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Tuesday, September 17, 2019

DOJ urges appeals court to throw out NYC's global warming lawsuit

Lawsuits

By Tomas Kassahun | Mar 15, 2019


NEW YORK (Legal Newsline) – In a brief filed March 7 in the U.S. Court of Appeals for the Second Circuit, the Department of Justice (DOJ) said it supports the dismissal of New York City's climate change lawsuit against the oil industry. 

According to the DOJ, the appeals court should affirm the judgment of the U.S. District Court

for the Southern District of New York and hold that the City of New York’s nuisance and trespass claims against the oil industry must be dismissed because they cannot be sustained regardless of whether they arise under state or federal law.


The DOJ said the city asserts claims under the common law of New York State based on alleged harms from out-of-state greenhouse gas emissions. 

“Considering the complaint on its face, this court should conclude that those claims are pre-empted by the Clean Air Act,” the DOJ said in the filing. “The Supreme Court has held that the Clean Water Act – which has a parallel structure to the Clean Air Act – pre-empts state common law nuisance claims that regulate out-of-state pollution sources.”

The DOJ said the challenged conduct in this case takes place almost entirely outside the state of New York, so the city’s claims must be dismissed. 

According to the DOJ, the city’s claims are also preempted because they challenge production and consumption of fossil fuels abroad, “which interferes with the conduct of foreign commerce and foreign affairs and exceeds the state’s authority under the due process clause.”

In regards to the district court’s ruling that the city’s claims arise under federal common law and thus are prohibited by precedent, the DOJ said the United States agrees that these claims fail if considered as arising under federal law.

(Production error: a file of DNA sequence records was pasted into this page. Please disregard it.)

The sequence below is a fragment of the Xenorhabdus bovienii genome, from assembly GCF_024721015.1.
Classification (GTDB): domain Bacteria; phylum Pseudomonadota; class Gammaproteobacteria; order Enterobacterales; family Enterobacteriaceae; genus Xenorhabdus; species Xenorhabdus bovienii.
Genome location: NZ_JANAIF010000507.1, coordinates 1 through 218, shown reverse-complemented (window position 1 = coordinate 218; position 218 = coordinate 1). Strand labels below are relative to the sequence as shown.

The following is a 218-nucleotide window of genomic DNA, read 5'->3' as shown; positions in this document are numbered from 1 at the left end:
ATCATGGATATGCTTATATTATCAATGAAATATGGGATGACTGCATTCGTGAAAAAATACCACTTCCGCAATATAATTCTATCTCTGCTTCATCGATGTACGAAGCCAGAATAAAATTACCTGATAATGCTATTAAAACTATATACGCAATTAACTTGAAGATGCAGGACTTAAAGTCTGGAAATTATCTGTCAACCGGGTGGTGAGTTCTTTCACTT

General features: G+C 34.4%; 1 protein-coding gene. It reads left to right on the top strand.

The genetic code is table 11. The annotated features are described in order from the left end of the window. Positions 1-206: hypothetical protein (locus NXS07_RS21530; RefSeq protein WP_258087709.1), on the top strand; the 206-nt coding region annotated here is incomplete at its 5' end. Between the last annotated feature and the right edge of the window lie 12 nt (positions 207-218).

“First, such nuisance claims under federal common law are not available to municipalities (as opposed to states) and the judgment can be affirmed on that basis alone,” the DOJ said.

Second, the DOJ said recognizing “such broad and novel claims here is inconsistent with the Supreme Court’s narrow view of federal common law and with principles of judicial restraint.”

The DOJ added that the court may affirm the ruling on the ground that the claims in this case should be dismissed because they would entangle the judiciary in matters assigned to the representative branches of government. 

Also on the subject of climate change, Steve Milloy, a former member of President Donald Trump's EPA transition team, criticized the stances of several state attorneys general.

In an article on cnsnews.com, Milloy said liberal attorneys general may have just signaled their intent to sue the pants off the Trump administration just as soon as any of various proposals to rollback (President Barack) Obama climate initiatives are finalized. 

“But if the AGs haven’t just undermined their own impending lawsuits, they certainly have gone a long way toward debunking all the hot air being spluttered over the Obama climate agenda rollback – regardless of your views on climate science,” Milloy wrote in the article. 

Milloy criticized New York University's law school’s State Energy & Environmental Impact Center, saying it published inaccurate reports after it was given $6 million by Bloomberg Charities for the purpose of providing free legal services to state AGs who wanted to advance the climate agenda without having to spend their own resources doing so.

Other climate change cases have been filed by counties and municipalities in California, Washington, Colorado and Maryland, while the state of Rhode Island has also filed suit.

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